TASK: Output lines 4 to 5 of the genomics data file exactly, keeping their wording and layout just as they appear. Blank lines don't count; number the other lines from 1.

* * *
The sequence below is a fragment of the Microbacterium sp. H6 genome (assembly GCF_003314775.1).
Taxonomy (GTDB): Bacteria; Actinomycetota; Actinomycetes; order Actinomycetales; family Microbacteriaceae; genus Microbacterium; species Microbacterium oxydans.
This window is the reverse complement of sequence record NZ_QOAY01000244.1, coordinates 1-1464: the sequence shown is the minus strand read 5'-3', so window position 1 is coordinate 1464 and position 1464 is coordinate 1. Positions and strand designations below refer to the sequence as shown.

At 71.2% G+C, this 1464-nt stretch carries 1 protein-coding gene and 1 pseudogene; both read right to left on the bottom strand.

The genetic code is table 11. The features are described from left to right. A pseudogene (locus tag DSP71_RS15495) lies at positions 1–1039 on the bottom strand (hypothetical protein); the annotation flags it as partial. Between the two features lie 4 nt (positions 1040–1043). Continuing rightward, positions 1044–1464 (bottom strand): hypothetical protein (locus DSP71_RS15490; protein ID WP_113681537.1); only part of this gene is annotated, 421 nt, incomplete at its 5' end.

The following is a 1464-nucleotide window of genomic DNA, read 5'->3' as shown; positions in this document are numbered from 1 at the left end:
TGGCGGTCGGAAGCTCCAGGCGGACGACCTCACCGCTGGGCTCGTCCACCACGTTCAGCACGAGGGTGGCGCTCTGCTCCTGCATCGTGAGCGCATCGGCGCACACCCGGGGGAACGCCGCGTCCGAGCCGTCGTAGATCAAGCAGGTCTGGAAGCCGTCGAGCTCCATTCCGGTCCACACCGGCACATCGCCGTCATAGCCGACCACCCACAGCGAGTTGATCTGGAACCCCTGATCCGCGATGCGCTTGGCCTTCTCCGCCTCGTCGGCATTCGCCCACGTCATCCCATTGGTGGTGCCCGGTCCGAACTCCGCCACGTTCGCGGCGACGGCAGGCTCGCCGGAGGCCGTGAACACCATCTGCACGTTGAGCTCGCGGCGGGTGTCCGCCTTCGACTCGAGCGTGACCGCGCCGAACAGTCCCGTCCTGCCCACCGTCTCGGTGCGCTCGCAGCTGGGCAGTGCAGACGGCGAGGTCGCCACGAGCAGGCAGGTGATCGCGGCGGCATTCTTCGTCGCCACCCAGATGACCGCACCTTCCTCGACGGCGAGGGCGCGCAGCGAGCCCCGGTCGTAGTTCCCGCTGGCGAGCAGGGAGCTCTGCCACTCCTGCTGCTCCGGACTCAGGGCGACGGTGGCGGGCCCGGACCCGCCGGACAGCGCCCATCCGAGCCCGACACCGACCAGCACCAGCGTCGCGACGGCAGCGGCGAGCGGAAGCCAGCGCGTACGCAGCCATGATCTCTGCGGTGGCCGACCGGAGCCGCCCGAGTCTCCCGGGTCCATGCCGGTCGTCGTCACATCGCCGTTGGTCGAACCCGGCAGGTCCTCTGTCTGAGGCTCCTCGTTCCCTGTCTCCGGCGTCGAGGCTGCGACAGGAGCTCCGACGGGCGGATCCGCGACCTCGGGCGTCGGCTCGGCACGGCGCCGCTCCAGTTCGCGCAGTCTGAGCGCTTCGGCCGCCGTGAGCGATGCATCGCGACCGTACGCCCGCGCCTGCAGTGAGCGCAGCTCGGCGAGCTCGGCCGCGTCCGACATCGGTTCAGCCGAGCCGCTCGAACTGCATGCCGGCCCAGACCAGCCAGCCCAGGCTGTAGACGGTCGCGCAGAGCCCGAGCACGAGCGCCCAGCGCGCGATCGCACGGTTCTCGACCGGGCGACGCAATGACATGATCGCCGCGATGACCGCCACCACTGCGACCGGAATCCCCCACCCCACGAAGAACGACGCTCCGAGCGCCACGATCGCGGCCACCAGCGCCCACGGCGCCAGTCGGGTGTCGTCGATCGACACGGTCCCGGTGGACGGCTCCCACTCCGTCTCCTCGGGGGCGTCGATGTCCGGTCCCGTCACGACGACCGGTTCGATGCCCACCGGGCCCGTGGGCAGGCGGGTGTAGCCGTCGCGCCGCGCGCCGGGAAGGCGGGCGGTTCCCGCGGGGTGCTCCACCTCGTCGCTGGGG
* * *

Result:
At 71.2% G+C, this 1464-nt stretch carries 1 protein-coding gene and 1 pseudogene; both read right to left on the bottom strand.

The genetic code is table 11. The features are described from left to right. A pseudogene (locus tag DSP71_RS15495) lies at positions 1–1039 on the bottom strand (hypothetical protein); the annotation flags it as partial. Between the two features lie 4 nt (positions 1040–1043). Continuing rightward, positions 1044–1464 (bottom strand): hypothetical protein (locus DSP71_RS15490; protein ID WP_113681537.1); only part of this gene is annotated, 421 nt, incomplete at its 5' end.